It might well be the 2018 champion's swan song at Le Tour, while another veteran campaigner, Nairo Quintana, came in sixth in the general classification. That is Quintana's first top-10 Grand Tour finish since the 2019 Vuelta a Espana, and his best performance in this race since 2016.

Jonas Vingegaard declared his impending Tour de France title win is the "biggest in cycling" after increasing his lead on the penultimate stage.

The Dane's second place behind Team Jumbo-Visma team-mate Wout van Aert in Saturday's stage 20 time-trial saw him add eight seconds to his advantage over Tadej Pogacar, meaning he has a lead of over three-and-a-half minutes heading into Sunday's final stage.

Vingegaard is set to secure his first Tour title in Paris, and with tears in his eyes, he outlined what it means to him, especially after finishing second behind Pogacar last year.

"It means everything to me," he said. "It's really incredible. It's hard for me to put words on it. It's the biggest win in cycling.

"Since last year, I always believed I could do it. It's a relief that I did. I'm just so happy and proud."

Vingegaard detailed how determined the team was to right the wrongs of two years ago, when Pogacar overturned the lead of another Jumbo-Visma rider, Primoz Roglic, to pip him to the yellow jersey.

"What happened two years ago, we always thought about it and we didn't want it to happen again," he said. "We just wanted to go for it today. [The emotion] just shows how close everyone is in this team. It's a special thing we have."

Pogacar was reflective after finishing third on Saturday, but anticipates many more battles between himself and Vingegaard.

"It's been a good three weeks, with many ups and downs, with lots of bad luck for my team, but the battle between me and Jonas for the yellow jersey has been very special," Pogacar said.

"I think we have some very interesting next two or three years ahead of us. Jonas has stepped up his game this year. I'm motivated and looking forward to the next challenges."

Jonas Vingegaard is poised to win his first Tour de France title on Sunday after all-but finishing off the job in a stage 20 time trial that was won by Wout van Aert.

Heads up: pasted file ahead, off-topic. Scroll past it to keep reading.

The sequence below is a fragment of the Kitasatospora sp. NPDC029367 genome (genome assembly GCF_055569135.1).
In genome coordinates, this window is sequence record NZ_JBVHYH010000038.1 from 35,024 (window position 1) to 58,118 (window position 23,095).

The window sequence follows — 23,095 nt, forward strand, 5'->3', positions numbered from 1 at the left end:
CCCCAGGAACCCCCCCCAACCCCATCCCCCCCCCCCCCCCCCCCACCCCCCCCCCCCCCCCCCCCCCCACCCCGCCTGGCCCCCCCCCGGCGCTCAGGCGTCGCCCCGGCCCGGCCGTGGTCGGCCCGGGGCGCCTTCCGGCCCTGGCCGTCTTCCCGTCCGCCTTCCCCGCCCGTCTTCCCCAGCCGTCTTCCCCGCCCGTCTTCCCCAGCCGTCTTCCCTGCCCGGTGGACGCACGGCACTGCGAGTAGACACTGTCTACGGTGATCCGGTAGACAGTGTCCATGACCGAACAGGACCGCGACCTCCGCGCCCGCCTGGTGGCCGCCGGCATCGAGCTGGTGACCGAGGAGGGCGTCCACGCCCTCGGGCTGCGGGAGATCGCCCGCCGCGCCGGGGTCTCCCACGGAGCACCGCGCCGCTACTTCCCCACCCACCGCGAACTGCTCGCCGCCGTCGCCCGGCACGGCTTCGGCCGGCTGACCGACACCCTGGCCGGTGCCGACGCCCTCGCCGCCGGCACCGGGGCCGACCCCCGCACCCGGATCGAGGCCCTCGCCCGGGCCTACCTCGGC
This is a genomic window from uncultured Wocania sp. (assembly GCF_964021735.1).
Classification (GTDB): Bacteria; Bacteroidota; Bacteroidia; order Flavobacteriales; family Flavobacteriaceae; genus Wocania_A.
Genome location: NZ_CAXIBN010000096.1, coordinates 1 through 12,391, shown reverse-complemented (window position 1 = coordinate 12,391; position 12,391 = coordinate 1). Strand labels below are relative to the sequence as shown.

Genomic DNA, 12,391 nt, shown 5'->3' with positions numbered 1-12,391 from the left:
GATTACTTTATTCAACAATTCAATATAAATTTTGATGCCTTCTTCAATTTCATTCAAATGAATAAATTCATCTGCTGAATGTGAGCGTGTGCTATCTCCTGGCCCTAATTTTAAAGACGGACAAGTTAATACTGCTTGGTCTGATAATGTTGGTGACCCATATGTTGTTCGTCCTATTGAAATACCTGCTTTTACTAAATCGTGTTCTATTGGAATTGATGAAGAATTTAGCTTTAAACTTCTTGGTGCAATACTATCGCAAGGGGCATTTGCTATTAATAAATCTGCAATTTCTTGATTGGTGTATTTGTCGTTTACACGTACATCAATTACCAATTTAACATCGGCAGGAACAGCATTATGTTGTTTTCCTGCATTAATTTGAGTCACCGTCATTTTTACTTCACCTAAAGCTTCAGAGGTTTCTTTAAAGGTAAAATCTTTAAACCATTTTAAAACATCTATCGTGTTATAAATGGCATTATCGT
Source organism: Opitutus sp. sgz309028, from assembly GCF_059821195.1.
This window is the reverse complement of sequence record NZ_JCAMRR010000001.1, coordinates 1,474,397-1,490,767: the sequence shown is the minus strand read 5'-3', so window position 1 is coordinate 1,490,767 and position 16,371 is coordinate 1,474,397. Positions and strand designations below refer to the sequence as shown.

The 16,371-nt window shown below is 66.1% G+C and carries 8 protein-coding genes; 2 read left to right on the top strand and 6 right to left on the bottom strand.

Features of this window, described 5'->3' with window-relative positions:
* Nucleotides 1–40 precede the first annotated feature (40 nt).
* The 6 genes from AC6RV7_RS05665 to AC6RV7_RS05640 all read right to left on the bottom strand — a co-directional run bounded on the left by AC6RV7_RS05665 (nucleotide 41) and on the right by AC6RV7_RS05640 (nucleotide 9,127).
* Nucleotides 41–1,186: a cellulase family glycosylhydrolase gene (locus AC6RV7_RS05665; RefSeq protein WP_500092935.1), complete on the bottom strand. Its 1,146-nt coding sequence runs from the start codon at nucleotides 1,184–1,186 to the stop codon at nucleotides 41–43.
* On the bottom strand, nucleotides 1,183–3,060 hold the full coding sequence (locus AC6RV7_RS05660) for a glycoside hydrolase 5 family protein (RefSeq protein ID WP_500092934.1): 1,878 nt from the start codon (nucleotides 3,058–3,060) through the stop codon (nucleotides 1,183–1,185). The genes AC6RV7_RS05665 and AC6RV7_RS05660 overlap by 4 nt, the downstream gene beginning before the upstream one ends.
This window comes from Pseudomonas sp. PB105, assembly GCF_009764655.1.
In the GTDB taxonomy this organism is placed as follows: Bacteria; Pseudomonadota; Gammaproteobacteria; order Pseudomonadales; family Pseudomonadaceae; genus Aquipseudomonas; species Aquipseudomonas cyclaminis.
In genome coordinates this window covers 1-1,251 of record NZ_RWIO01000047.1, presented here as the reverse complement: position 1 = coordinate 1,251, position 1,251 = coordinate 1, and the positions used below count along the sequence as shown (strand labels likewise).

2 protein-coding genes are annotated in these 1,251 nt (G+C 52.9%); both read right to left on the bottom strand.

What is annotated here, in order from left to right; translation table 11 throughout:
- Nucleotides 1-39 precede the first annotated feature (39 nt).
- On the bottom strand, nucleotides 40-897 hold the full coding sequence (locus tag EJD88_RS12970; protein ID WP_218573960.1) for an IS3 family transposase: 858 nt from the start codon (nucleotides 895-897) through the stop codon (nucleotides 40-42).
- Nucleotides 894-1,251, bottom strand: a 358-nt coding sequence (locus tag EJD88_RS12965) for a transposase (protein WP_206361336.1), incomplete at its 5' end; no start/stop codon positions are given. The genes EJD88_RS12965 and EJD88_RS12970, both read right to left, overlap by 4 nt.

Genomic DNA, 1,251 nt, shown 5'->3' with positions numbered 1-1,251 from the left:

Vingegaard's Team Jumbo–Visma team-mate Van Aert produced a stunning ride to win the 40.7km stage from Lacapelle-Marival to Rocamadour on Saturday.

Dane Vingegaard - who went into penultimate stage with a near three-and-a-half minute lead over rival Tadej Pogacar - crossed the line 19 seconds slower than Van Aert in second spot, but eight quicker than the third-placed two-time defending champion.

Vingegaard is set to secure the general classification title in Paris and was understandably emotional after finishing the time trial, embracing his wife as the scale of his achievement sunk in.

It could have been a very different story though, as Vingegaard came within inches of crashing in the closing stages, with his tyres clipping a grass verge and almost hitting a wall.

Geraint Thomas, who sits third in the GC standings, also put in a strong showing, finishing in fourth place.

Christophe Laporte became the first Frenchman to win on this year's Tour de France after sprinting to victory on stage 19, while Jonas Vingegaard edged closer to general classification glory.

Laporte had largely played a supporting role for his excellent Jumbo-Visma team-mate Vingegaard, the yellow jersey holder and King of the Mountains victor.

But Laporte came to the fore on the 188.3-kilometre route from Castelnau-Magnoac to Cahors, overtaking Fred Wright to sprint to victory and secure Jumbo-Visma's fifth stage win of the Tour.

Wright headed the leading group, alongside Jasper Stuyven and Alexis Gougeard, with just under 30km to go, but Laporte produced a perfectly timed attack to leave the trio in his wake in Cahors.

Laporte was indebted to the work of his team-mates to support his late charge and revealed Wout van Aert's message of encouragement before the race had spurred him to glory.

"I am super happy. I find it hard to realise. Wout said to me, 'Today is for you'. The last time he said that to me was at Paris-Nice, so here it brings me luck," Laporte told broadcaster RMC after his victory.

"One and a half kilometres from the finish, I made the jump to catch up with those who were in front. I threw it from afar so that they wouldn't come back, and it worked.

"It's incredible. It's more than just a reward, it's huge!"

Vingegaard finished safely behind the leading riders in 13th, with his lead over defending champion Tadej Pogacar staying at three minutes and 26 seconds.


Laporte made the bold call to move away through the streets of Cohors and, helped by his Jumbo-Visma team-mates, was duly rewarded.

The 29-year-old ensured France will not end Le Tour without a stage winner, as they did in 1926 and 1999, while he secured his first stage win in his eighth appearance.


1. Christophe Laporte (Jumbo-Visma) 3:52:04
2. Jasper Philipsen (Alpecin-Deceuninck) +0:01
3. Alberto Dainese (Team DSM) +0:01
4. Florian Senechal (Quick-Step-Alpha Vinyl Team) +0:01
5. Tadej Pogacar (UAE Team Emirates) +0:01


General Classification

1. Jonas Vingegaard (Jumbo-Visma) 75:45:39
2. Tadej Pogacar (UAE Team Emirates) +3:26
3. Geraint Thomas (INEOS Grenadiers) +8:00

Points Classification

1. Wout van Aert (Jumbo-Visma) 460
2. Jasper Philipsen (Alpecin-Deceuninck) 236
3. Tadej Pogacar (UAE Team Emirates) 235

King of the Mountains

1. Jonas Vingegaard (Jumbo-Visma) 72
2. Simon Geschke (Cofidis) 64
3. Giulio Ciccone (Trek–Segafredo) 61